With Rise in Student Mental Health Issues, Mass. Group to Offer Solutions
The group was formed in response to the 2012 Sandy Hook Elementary School shooting.
A Massachusetts school safety commission will soon release a report aimed at improving services for traumatized students or those with mental health issues.
The recommendations are coming as teen depression rates in the state are rising. The Massachusetts 2015 Youth Risk Behavior Survey found that nearly 15 percent of students are considering suicide and 11.9 percent actually made a plan to kill themselves during that year.
Some details of the mental health report, conducted by the Safe and Supportive Schools Commission, have already been released, including calls to improve students’ access to behavioral health services and additional resources for improved teacher training, according to the Boston Herald.
“No other state in the country is doing this,” Susan Cole, director of the Trauma and Learning Policy Initiative program, told the Herald. “It puts us on the cutting edge.”
The 19-member commission was formed as part of the state’s 2014 Act Relative to the Reduction of Gun Violence that was a response to the 2012 mass shooting at Sandy Hook Elementary School. The panel is made up of education and mental health leaders in the state.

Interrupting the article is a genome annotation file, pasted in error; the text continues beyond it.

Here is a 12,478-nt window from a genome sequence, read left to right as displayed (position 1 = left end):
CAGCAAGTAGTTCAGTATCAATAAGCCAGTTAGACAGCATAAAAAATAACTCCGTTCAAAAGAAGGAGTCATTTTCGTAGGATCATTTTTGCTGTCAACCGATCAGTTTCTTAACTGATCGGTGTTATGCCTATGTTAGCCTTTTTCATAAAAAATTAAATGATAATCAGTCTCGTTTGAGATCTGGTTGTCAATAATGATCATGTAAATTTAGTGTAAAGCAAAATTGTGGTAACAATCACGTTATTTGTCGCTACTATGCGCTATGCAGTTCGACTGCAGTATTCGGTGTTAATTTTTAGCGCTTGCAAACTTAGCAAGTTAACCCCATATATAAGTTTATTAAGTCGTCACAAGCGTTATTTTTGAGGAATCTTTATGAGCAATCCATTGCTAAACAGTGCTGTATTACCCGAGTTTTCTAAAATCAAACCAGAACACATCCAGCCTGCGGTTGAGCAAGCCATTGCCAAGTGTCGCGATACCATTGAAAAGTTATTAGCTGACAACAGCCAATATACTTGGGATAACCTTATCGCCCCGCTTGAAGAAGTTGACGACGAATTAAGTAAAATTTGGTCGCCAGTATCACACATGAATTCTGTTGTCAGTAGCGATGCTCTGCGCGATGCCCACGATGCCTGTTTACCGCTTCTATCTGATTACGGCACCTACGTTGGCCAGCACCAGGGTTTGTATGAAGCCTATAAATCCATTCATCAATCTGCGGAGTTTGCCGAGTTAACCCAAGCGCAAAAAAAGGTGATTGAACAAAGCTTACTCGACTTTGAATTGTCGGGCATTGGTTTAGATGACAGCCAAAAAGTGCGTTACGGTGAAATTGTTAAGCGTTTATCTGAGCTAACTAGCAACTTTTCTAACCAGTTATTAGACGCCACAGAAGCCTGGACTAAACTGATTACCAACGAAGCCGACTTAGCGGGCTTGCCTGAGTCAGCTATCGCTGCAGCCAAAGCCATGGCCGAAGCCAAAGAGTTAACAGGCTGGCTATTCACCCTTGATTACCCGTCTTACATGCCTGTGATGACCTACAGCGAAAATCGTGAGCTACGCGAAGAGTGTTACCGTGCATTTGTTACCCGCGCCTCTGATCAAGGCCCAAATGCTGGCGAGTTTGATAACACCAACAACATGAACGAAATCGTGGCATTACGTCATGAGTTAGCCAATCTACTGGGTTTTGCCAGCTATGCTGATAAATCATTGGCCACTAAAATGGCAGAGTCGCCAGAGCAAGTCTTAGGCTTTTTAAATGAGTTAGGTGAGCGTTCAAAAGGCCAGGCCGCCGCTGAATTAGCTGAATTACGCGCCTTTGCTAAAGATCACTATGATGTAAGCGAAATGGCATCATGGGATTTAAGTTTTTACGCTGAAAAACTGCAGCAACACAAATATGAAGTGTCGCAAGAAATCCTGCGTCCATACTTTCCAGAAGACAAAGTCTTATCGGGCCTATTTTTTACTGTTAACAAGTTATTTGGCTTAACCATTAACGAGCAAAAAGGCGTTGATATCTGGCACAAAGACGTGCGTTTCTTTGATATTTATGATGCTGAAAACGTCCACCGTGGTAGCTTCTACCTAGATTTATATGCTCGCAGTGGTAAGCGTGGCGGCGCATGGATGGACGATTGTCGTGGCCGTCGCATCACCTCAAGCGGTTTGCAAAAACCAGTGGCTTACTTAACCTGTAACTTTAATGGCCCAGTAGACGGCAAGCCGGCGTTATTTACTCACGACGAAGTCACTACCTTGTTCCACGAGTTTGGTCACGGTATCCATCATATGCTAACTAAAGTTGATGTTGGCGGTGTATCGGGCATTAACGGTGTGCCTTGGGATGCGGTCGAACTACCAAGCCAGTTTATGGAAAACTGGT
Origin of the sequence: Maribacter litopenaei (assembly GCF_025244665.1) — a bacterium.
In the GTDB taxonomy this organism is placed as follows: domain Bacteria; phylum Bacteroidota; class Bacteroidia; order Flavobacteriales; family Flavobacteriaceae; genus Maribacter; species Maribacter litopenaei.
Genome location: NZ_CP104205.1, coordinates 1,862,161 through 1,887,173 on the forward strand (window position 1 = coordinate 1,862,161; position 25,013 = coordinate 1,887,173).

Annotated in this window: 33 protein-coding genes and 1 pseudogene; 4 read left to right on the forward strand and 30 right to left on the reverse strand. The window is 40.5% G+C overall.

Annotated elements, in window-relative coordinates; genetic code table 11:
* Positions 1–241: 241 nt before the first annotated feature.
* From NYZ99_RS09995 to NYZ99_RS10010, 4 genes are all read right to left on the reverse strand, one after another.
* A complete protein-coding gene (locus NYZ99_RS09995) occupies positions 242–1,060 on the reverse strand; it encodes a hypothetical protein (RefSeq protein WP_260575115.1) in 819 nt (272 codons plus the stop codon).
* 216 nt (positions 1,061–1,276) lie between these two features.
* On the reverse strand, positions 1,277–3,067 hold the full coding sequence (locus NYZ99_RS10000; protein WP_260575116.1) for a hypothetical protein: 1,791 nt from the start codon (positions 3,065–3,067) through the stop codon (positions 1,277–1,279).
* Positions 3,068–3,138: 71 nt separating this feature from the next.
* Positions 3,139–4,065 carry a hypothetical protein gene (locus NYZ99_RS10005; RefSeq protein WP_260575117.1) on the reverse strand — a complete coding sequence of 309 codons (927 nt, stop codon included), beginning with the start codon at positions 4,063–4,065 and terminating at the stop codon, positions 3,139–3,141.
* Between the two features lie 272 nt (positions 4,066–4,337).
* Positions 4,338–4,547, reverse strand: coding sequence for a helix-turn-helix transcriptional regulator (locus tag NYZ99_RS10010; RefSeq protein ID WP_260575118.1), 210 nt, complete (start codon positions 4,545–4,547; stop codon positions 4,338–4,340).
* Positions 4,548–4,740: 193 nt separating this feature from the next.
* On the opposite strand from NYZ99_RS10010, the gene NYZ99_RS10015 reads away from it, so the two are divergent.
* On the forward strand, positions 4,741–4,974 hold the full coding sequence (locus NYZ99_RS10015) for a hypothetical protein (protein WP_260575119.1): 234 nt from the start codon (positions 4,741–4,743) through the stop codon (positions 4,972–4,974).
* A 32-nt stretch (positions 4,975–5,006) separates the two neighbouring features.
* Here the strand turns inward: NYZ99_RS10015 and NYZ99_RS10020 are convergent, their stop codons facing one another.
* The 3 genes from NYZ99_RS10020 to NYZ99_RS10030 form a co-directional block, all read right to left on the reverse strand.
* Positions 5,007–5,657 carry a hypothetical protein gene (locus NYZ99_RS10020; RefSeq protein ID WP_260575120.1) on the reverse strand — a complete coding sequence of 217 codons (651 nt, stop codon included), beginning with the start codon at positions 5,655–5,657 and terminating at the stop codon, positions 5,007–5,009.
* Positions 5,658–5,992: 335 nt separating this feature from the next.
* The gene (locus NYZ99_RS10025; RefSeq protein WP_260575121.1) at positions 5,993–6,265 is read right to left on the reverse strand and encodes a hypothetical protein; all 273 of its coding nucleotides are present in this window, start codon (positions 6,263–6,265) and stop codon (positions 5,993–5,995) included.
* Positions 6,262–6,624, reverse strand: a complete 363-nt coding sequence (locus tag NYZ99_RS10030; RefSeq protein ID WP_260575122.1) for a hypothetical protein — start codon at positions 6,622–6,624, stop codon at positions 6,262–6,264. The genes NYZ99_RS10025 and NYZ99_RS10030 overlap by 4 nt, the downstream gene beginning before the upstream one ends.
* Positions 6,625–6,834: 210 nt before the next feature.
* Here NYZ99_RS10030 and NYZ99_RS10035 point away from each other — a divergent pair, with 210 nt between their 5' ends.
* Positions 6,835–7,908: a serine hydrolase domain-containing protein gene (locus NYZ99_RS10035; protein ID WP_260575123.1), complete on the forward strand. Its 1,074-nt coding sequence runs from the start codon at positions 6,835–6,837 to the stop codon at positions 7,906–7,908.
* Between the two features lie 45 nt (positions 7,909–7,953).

The report that is set to be released in the coming weeks will aim to help schools assist students suffering from panic attacks, neighborhood violence, traumatizing events, eating disorders and self-harm. Support programs are expected to be established by the beginning of next school year.
The most recent data available in the state shows a 38 percent increase in the number of students who took their own lives in 2013 compared to 2003. According to a recent Boston Children’s Hospital study, one in five teens in the city have had at least one traumatic experience related to neighborhood violence, sexual abuse, crime, poverty or domestic violence. Approximately 12 percent of students seek counseling help in Boston.
“It is a huge issue all schools are wrestling with,” Dr. Melissa Pearrow, director of school psychology at the University of Massachusetts Boston, said. “It is a significant problem. Schools are on the front line to identify kids who need additional support.”
Nationwide, the Herald reports that 17 percent of teenagers attempt suicide. The National Association of School Psychologists recommends one psychologist in schools for every 500 to 700 students.
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